Waitrose is to restore the free coffee offer it controversially removed from its loyalty card members, in an attempt to halt the supermarket’s waning fortunes as customers tighten their belts.
The chain halted the offer during the early months of the pandemic but, after a trial earlier this year, is restoring the benefit for its myWaitrose cardholders across its stores next month.
The John Lewis Partnership-owned supermarket is restoring the perk after last month reporting declining sales, with shoppers looking to cheaper rivals during the cost-of-living crisis.
Its free coffee deal has had a chequered history since its introduction in 2013, with Waitrose in 2015 forced to remind members who wanted to drink their hot drink in one of the cafes of the “etiquette” of buying a snack first.
Long queues eventually pushed the supermarket in 2017 to insist customers make a purchase to get a drink, after the offer gained widespread popularity among students and non-spending visitors.
Under the revived offer, MyWaitrose cardholders must make a purchase and bring their own cup to claim a maximum of one hot drink daily. Americanos, lattes (from “grass-fed” cows), cappuccinos or just a humble cup of tea will be available when the offer relaunches across Waitrose’s 331 UK shops (excluding garages and service stations) from 7 November.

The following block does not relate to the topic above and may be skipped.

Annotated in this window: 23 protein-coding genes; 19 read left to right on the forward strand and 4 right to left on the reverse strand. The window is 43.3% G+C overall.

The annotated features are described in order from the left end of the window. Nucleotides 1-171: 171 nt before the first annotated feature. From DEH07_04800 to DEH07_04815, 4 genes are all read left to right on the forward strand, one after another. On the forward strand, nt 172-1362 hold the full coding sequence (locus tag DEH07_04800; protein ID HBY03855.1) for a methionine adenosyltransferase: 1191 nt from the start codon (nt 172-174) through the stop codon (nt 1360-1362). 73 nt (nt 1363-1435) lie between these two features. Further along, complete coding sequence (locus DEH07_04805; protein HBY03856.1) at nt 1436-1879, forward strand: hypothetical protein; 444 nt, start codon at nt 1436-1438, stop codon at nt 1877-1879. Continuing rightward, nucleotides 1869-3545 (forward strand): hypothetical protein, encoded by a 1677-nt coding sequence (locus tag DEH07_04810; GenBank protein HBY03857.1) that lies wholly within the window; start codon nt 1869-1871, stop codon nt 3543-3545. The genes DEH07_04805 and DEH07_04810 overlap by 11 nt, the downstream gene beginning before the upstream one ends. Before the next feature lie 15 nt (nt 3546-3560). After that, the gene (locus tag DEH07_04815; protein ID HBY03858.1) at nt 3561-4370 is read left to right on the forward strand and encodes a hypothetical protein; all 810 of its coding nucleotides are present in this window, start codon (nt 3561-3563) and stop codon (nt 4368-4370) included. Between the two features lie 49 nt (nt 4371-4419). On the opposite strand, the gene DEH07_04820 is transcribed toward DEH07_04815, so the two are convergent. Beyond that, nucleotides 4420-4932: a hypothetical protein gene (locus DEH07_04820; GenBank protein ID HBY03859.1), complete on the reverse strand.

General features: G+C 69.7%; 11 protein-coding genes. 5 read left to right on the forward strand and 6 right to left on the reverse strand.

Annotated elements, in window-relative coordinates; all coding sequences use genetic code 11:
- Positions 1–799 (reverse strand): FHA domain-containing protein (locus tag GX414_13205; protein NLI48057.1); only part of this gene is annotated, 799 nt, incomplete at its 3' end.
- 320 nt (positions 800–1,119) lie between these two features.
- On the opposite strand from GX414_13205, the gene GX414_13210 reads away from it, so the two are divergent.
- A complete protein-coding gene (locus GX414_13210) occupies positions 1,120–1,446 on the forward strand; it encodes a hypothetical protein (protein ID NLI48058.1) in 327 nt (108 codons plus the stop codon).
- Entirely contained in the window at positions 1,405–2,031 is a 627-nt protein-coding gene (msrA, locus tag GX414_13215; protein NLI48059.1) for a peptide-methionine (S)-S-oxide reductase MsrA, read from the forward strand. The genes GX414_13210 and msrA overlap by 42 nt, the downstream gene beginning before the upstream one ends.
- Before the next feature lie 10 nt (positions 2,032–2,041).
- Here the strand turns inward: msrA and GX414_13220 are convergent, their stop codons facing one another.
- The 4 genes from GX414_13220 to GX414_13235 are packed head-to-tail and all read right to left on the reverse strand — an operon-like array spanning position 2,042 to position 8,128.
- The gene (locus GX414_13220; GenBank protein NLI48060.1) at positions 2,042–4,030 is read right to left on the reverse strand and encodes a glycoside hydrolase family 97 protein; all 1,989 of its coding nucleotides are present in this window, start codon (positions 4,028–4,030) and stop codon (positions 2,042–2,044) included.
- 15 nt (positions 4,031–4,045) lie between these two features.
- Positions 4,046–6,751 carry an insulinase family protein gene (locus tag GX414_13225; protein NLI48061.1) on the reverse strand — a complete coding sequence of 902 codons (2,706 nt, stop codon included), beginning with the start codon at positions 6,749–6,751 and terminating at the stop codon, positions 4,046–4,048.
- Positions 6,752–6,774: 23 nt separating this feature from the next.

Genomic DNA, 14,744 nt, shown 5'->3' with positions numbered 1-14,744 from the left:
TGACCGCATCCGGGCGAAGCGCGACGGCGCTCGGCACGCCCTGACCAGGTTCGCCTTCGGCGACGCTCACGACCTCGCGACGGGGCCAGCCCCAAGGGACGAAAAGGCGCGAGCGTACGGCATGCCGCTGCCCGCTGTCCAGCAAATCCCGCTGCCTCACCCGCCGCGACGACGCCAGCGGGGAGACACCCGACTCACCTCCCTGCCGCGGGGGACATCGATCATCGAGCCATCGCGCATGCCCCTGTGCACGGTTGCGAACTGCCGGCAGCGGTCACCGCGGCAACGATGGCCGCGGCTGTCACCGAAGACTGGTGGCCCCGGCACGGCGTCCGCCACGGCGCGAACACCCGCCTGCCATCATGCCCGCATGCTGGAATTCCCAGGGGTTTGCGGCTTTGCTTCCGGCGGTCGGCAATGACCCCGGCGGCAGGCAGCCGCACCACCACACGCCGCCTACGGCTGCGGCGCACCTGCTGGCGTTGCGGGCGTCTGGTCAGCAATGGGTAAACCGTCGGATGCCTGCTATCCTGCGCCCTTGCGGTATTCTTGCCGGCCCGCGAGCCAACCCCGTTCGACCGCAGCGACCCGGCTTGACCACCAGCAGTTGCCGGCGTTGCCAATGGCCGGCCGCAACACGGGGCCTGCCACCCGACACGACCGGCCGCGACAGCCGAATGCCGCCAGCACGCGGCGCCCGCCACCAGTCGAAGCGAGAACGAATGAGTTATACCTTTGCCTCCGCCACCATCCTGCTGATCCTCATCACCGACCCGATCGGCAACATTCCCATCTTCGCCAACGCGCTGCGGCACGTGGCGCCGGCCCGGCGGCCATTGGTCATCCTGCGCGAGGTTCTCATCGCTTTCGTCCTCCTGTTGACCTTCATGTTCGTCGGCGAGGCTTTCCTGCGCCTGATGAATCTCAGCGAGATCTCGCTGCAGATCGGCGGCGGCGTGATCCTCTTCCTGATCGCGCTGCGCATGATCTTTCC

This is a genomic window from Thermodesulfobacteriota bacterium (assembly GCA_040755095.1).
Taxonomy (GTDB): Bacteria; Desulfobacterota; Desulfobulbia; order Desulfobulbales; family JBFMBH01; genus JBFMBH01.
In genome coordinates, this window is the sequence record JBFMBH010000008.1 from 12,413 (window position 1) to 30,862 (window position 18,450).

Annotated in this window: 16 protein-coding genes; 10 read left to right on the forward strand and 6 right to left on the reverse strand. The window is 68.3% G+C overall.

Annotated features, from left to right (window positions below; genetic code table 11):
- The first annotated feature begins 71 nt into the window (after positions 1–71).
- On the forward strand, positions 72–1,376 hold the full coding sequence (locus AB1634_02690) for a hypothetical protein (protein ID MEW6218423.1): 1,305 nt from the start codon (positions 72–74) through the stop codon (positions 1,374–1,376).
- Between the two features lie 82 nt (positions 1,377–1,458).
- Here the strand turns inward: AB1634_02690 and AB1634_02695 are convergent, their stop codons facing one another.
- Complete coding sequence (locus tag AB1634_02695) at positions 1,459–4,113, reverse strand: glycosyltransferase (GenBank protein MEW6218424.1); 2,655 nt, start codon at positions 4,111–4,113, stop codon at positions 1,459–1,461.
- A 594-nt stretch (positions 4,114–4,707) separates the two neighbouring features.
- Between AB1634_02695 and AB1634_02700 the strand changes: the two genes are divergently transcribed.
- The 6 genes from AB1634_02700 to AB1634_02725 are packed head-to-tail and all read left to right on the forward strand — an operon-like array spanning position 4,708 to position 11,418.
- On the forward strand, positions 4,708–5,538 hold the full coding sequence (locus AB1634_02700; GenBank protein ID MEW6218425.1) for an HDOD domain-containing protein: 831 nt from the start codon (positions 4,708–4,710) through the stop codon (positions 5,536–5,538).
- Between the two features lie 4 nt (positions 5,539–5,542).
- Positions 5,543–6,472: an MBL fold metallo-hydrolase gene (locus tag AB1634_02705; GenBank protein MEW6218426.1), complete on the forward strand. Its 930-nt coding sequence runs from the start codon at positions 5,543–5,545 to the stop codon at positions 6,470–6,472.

Waitrose said its loyalty card-holders would now also be getting a better free coffee, upgrading to premium coffee beans as it announced a new partnership with Caffè Nero.
Charlotte Di Cello, the commercial director for Waitrose, said: “Our customers loved the myWaitrose free coffee offer, so we’re really excited to bring it back, with premium beans from the Nero Roasting Company.”
Will Stratton-Morris, chief executive of Caffè Nero UK, which has 650 stores, said it “feels like a natural collaboration”, with customers of each company getting mutual discounts and benefits.
Waitrose last month reported sales falling 5% year on year in the first half to £3.6bn, with operating profit down by more than £90m to £432m.
According to data from Kantar, shoppers have been moving in droves to discount supermarkets such as Lidl and Aldi, with the latter now having almost double Waitrose’s market share in the UK.
The high-end supermarket axed another popular deal for loyalty card holders in February this year, a free newspaper with a £10 spend. A spokesperson said there were no plans to restore that offer.